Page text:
Whether you send your kids off to indoctrination centers school or keep them at home, it’s wise to keep their blood sugar levels low. Hence why kids should have low-carb lunches instead of addictive junk food.

Low-Carb Lunches for Kids

by Libby

Everyone benefits from reducing their sugar, processed carbs, and junk food.

Many critics are confused and think when we say low-carb kids we mean NO carbs kids. It is also a myth that eating low-carb is restrictive, difficult, and lacking in nutrition.

Simply going back to real whole foods is what we are suggesting. It’s a great option for both you and your children. Quality protein, healthy fats, and nutrient-dense carbs from vegetables, nuts, seeds, berries, and low-sugar fruits.

You will notice from the images below, that some of the lunchboxes contain items that are higher carb than you and I may have in our day, but my emphasis is on whole food that is lower in carbs.

Whilst most children live off a diet of bread, juice, chocolate, granola bars, fruit yogurt, goldfish, crisps, and sugary drinks, the lunch boxes below are a far cry from that and are based on unprocessed food with nutrition, quality protein, and healthy fats.


banner showing hero low-carb kids

When children aren’t on the sugar roller coaster, concentration is more sustained, behavior improved and their nutrition is phenomenal.

There are so many hidden sugars in foods these days (see below), especially ‘health’ foods. Sauces, cereals, muesli bars, dried fruit, and all the other “standard choices” are high sugar sources.

The World Health Organisation recommends no more than 12g sugar a day (3 tsp) for children, but this is exceeded each morning on cereal or toast alone, let alone toppings you might add.

It is the accumulation of sugars throughout the day that are concerning experts. Diet has a huge impact on brain development. Not only do we not realize how much sugar our children are consuming, but the effect it will cause is still unknown.


These fabulous graphics are from “That Sugar Film”. One man embarks on a journey of high sugar diet by eating “healthy foods” but are actually laden with hidden sugar such as low-fat yogurt, muesli bars, juices, and cereals.

We buy low-fat healthy products in the belief they are better for us, but take a look at the label of some health products and prepare to be amazed.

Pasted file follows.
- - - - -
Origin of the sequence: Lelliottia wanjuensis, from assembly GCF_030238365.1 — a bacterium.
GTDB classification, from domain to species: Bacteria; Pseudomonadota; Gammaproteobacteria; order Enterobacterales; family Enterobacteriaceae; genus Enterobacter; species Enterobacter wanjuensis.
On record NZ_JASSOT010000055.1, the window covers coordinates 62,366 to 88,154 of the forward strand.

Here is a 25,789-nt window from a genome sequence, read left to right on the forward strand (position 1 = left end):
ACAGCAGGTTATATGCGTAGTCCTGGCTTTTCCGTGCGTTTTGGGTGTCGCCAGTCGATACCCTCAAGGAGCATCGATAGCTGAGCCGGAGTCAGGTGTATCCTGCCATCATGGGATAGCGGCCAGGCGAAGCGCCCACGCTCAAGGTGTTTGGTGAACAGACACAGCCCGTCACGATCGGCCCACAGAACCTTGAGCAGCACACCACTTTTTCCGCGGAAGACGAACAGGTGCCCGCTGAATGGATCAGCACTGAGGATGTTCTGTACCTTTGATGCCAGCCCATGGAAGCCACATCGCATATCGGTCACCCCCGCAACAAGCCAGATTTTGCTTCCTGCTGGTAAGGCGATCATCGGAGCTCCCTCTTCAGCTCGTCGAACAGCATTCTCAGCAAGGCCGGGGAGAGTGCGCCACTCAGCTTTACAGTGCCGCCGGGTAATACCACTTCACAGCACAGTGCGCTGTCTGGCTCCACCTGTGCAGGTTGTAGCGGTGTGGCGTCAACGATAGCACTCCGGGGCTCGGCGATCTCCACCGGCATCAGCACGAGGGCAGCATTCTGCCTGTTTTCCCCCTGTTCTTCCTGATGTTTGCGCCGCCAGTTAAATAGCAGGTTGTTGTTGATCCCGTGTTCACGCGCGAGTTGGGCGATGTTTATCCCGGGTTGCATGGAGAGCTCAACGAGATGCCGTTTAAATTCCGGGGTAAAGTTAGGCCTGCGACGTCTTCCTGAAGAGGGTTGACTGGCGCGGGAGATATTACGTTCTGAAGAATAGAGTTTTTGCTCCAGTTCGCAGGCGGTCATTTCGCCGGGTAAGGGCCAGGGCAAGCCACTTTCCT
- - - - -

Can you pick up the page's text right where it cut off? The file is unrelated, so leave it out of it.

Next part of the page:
Healthy options of juice and smoothies are also laden with sugar. Fruit juice contains as much sugar as fizzy drinks.

I know parents already have enough on their plate, so my goal with these low-carb lunches for kids is to make healthy eating extra-simple.

Always check labels fr hidden sugars such as dried apple syrup, honey, coconut sugar, corn syrup, concentrated fruit juice, dried fruit, fructose powder, HFCS.

In fact, there are more than 50 names for sugar.


These low-carb kid-friendly meals are easy to put together. You can even mix and match items from the list below to create a bento box of sorts.

Prepping these healthy lunches makes my morning so much easier! #healthylunchboxprepping #mealprep #ditchthecarbs #lowcarb #keto #glutenfree #sugarfree #healthyrecipes #familymeals


I always pack the protein in my children’s lunch boxes first. It makes up the majority of their lunch box then I plan and pack the other vegetables, fruit, and snacks next.


  • peppers/capsicums
  • olives
  • salsa
  • avocado
  • salad
  • lettuce
  • cucumber
  • cherry tomatoes
  • carrot sticks

TOP TIP: Try to cut your veggies in different ways. Your children might just love carrot sticks, but not carrot slices. Or how about shredded carrots instead? Cucumber sliced or sticks. Cherry tomatoes whole or halved.


  • Frozen berries
  • kiwifruit
  • small apple
  • small pear
  • blueberries

TOP TIP: grapes and tropical fruit such as pineapple and mango are much higher in naturals sugars. So be mindful of how much your children are eating. Sugar is sugar.


low-carb kid eating broccoli in a super hero cape banner
  • Leftovers are KING!!! Try and make double dinners, or put a tray of chicken strips or sausages in the oven when the oven is on, then lunch is sorted for the next few days.
  • I often use meat as a wrap with the filling inside. My children have started to love huge slices of lettuce for the ‘bread’ with cheese or ham inside.
  • Processed meat – there is a lot of controversy regarding processed meat. There are many studies that are for/against nitrates/nitrites found in meat. We eat meat that has been processed as little as possible. Buy ham off the bone rather than the shaped luncheon slices, buy bacon with no preservatives and sugar, and buy meat as close to nature intended it. 
  • How low-carb you want to go depends on what your goals are. Those who are diabetic will restrict their carbs more strictly. Those who want to help their child lose weight or other health issues will set their own goals and limits. It’s all about being “carb appropriate”.
  • Nut allergies – remember to check if your school has a nut-free policy. My 8-year-old is at Primary School so is not allowed to take nuts, whereas for my 11 and 13 yr old it is permitted. The lunch boxes above are from all 3 children and abide by their school policies (I wish there were a sugar-free policy).


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NJroute22 (site admin) is an avid traveler along NJ Route 22 (and almost all of central New Jersey!) Family man, pet lover, and property owner who has a natural curiosity for everything around.

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